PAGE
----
Bone mineral density (BMD), expressed in g/cm2, was measured by dual energy x ray absorptiometry (DXA) using a Hologic QDR 2000, at the left hip at the femoral neck, trochanter and lumbar spine L1–4. Coefficient of variation (CV) was 0.6–1.6% from our own repeated measure on 70 patients. Broad band attenuation (BUA), in dB/MHz and speed of sound (SOS), in m/s were measured at the calcaneus using an ultrasound densitometer (Cuba McCue) CV = 2.5% and 0.44% respectively). All z scores quoted are with respect to the manufacture’s database.


Dichotomous variables were compared using McNemar’s χ2 test and continuous variables using pairedt test. Adjustments for BMD, HAQ, age, and sex were made using multiple linear regression and paired t tests performed on residuals from these analyses.


The cases and controls were well matched for age, sex, height, weight, and current smoking status, although the control group had a higher regular alcohol intake (table 1). The mean z scores, at hip and spine, of the control group were not significantly different from zero suggesting they were representative of the larger population in the database. The cases had higher joint hypermobility scores, as assessed by the median Beighton of 5 (range 4–7) and median Contompasis score of 30.5 (range 28.5–37.5) (p <0.001) and a disability score as assessed by HAQ of 0.75 (range 0.13–1.9) (p <0.001). Three were EDS type I, 7 type II, 13 type III.

Table 1

Clinical characteristics

There was a modest correlation between SOS and BMD of the femoral neck (r = 0.36, p = 0.02) and between BUA and BMD of the femoral neck for cases (r = 0.36, p = 0.02). The HAQ score was inversely correlated with BUA, SOS, and BMD of the femoral neck and lumbar spine (r = −0.35 to −0.47, p <0.05). After adjusting for HAQ, age, and sex the extent of a patients hypermobility assessed by either scale was inversely correlated with BUA and SOS, but not BMD at either site (table 2). HAQ showed a weak inverse relation to hypermobility. (Beighton r = −0.22, Contompasisr = −0.28, NS).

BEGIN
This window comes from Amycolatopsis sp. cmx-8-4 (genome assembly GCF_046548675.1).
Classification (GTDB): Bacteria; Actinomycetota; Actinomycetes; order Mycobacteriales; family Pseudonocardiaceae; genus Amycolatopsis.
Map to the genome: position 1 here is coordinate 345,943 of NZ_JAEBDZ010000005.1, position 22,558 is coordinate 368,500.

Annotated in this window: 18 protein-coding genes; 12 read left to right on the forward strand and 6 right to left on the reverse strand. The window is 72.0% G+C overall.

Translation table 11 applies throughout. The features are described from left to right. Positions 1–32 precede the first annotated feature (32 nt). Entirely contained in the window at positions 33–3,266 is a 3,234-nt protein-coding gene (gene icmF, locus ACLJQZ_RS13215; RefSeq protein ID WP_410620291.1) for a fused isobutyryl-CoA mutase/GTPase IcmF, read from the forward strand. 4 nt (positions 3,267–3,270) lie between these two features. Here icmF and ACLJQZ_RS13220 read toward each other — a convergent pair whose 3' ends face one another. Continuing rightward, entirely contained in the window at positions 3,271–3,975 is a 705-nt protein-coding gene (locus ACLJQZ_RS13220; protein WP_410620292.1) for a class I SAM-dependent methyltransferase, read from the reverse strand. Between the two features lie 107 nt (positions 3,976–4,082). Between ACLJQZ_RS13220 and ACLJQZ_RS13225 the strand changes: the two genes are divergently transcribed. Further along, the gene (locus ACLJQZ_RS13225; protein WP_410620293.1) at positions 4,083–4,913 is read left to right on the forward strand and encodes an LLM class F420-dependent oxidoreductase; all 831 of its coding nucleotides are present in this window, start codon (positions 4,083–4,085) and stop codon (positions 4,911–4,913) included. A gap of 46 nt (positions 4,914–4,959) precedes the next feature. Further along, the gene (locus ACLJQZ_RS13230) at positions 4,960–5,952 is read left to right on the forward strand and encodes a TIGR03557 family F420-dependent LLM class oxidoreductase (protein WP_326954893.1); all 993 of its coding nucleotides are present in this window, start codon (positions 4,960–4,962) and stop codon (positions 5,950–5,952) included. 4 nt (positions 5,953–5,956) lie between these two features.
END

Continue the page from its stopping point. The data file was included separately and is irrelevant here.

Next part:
Table 2

Regression of joint hypermobility with BUA, SOS, and BMD2-150

We found a significant reduction in bone density by DXA at the two sites, hip (femoral neck), and the spine (table 3). BMD of femoral neck was reduced by 0.9 standard deviations (SD), p = 0.05, and lumbar spine by 0.74 SD, p = 0.02 (mean BMD hip = 0.795 (0.1) g/cm2, control BMD = 0.851 (0.08) g/cm2; p = 0.05; spine BMD = 0.991 (0.1) g/cm2, controls = 1.06 (0.1) g/cm2; p = 0.02). BUA at the calcaneum was significantly reduced by 0.95 SD, at 71.4 (17) dB/MHz compared with 90.7 (19) dB/MHz in controls (p = 0.004). SOS was reduced with respect to controls by 0.49 SD (EDS =1637 (72) m/s, controls = 1702 (45.2) m/s; p = 0.004). The differences in BUA and SOS remained significant after adjusting for BMD at the femoral neck or at the lumbar spine. The differences were in part explained by adjustment for functional status (HAQ) (table 3), which correlated with disease severity.

Table 3

Fractures, BMD, and ultrasound in Ehlers Danlos patients and normal controls

We found recalled fracture of at least one peripheral bone was 10 times more common in EDS than in controls (p<0.001). Twenty of 23 (86.9 %) patients had suffered a total of 47 low impact fractures, compared with two of 23 controls (8.7%). No clinical vertebral fractures were reported. Fracture sites in EDS patients were as follows: 16 metatarsal, 10 Colles’, 9 humerus, 7 fibula, 2 tibial, 2 femur, and one each of clavicle and scaphoid. Eleven of 47 (23%) of fractures occurred in the second decade. The number of fractures was weakly correlated with HAQ (r = 0.25, NS). There was no relation between the number of fractures and either score of hypermobility.


This study shows that patients with EDS have a greater propensity to peripheral bone fractures than controls. There is a 0.89 SD reduction in hip BMD (femoral neck) and a 0.74 SD in spine BMD, which would equate to approximately a twofold increase of fracture risk in a general population. There were also major independent reductions in calcaneal BUA and SOS, which are also associated with fracture risk.16-18 The classic osteoporotic fractures at hip and wrist are increased, with respect to controls, which had just one Colles’. However, the reported prevalence of all fractures in the EDS group, including sites not classically considered osteoporotic, was considerably greater than might be predicted from the reduction in BMD or ultrasound measures alone, which suggests the role of other factors, which we did not measure. Hypermobile joints have recently been associated with reduced joint proprioception.12 Increased body sway is a further risk factor for falls and thus fracture,13 which may have contributed to the increased fracture incidence.